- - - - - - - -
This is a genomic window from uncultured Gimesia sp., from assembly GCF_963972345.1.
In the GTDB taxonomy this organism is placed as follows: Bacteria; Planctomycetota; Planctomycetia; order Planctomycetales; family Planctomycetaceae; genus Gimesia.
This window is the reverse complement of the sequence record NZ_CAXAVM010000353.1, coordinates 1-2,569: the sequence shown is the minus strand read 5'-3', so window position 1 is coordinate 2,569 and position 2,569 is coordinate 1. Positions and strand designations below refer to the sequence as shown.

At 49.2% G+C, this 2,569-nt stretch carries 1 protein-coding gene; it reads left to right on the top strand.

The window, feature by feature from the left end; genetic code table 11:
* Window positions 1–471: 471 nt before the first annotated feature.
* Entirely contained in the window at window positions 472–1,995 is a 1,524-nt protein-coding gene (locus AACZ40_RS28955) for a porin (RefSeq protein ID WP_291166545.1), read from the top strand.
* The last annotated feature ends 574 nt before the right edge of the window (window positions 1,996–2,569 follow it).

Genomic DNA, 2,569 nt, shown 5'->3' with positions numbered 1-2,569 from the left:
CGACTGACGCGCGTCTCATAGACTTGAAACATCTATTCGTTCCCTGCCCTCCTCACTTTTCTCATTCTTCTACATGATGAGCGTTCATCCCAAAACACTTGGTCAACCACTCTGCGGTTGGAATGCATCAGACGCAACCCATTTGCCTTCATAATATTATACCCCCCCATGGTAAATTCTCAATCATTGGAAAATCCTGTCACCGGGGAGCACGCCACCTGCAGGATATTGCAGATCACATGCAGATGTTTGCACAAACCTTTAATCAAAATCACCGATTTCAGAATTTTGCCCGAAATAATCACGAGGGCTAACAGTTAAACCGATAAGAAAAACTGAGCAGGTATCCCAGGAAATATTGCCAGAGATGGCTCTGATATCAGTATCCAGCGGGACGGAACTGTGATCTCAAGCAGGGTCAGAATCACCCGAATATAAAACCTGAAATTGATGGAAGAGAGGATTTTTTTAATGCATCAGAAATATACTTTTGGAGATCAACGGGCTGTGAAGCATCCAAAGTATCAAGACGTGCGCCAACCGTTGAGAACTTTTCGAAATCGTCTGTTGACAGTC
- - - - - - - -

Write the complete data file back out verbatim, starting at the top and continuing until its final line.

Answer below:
This is a genomic window from uncultured Gimesia sp., from assembly GCF_963972345.1.
In the GTDB taxonomy this organism is placed as follows: Bacteria; Planctomycetota; Planctomycetia; order Planctomycetales; family Planctomycetaceae; genus Gimesia.
This window is the reverse complement of the sequence record NZ_CAXAVM010000353.1, coordinates 1-2,569: the sequence shown is the minus strand read 5'-3', so window position 1 is coordinate 2,569 and position 2,569 is coordinate 1. Positions and strand designations below refer to the sequence as shown.

At 49.2% G+C, this 2,569-nt stretch carries 1 protein-coding gene; it reads left to right on the top strand.

The window, feature by feature from the left end; genetic code table 11:
* Window positions 1–471: 471 nt before the first annotated feature.
* Entirely contained in the window at window positions 472–1,995 is a 1,524-nt protein-coding gene (locus AACZ40_RS28955) for a porin (RefSeq protein ID WP_291166545.1), read from the top strand.
* The last annotated feature ends 574 nt before the right edge of the window (window positions 1,996–2,569 follow it).

Genomic DNA, 2,569 nt, shown 5'->3' with positions numbered 1-2,569 from the left:
CGACTGACGCGCGTCTCATAGACTTGAAACATCTATTCGTTCCCTGCCCTCCTCACTTTTCTCATTCTTCTACATGATGAGCGTTCATCCCAAAACACTTGGTCAACCACTCTGCGGTTGGAATGCATCAGACGCAACCCATTTGCCTTCATAATATTATACCCCCCCATGGTAAATTCTCAATCATTGGAAAATCCTGTCACCGGGGAGCACGCCACCTGCAGGATATTGCAGATCACATGCAGATGTTTGCACAAACCTTTAATCAAAATCACCGATTTCAGAATTTTGCCCGAAATAATCACGAGGGCTAACAGTTAAACCGATAAGAAAAACTGAGCAGGTATCCCAGGAAATATTGCCAGAGATGGCTCTGATATCAGTATCCAGCGGGACGGAACTGTGATCTCAAGCAGGGTCAGAATCACCCGAATATAAAACCTGAAATTGATGGAAGAGAGGATTTTTTTAATGCATCAGAAATATACTTTTGGAGATCAACGGGCTGTGAAGCATCCAAAGTATCAAGACGTGCGCCAACCGTTGAGAACTTTTCGAAATCGTCTGTTGACAGTC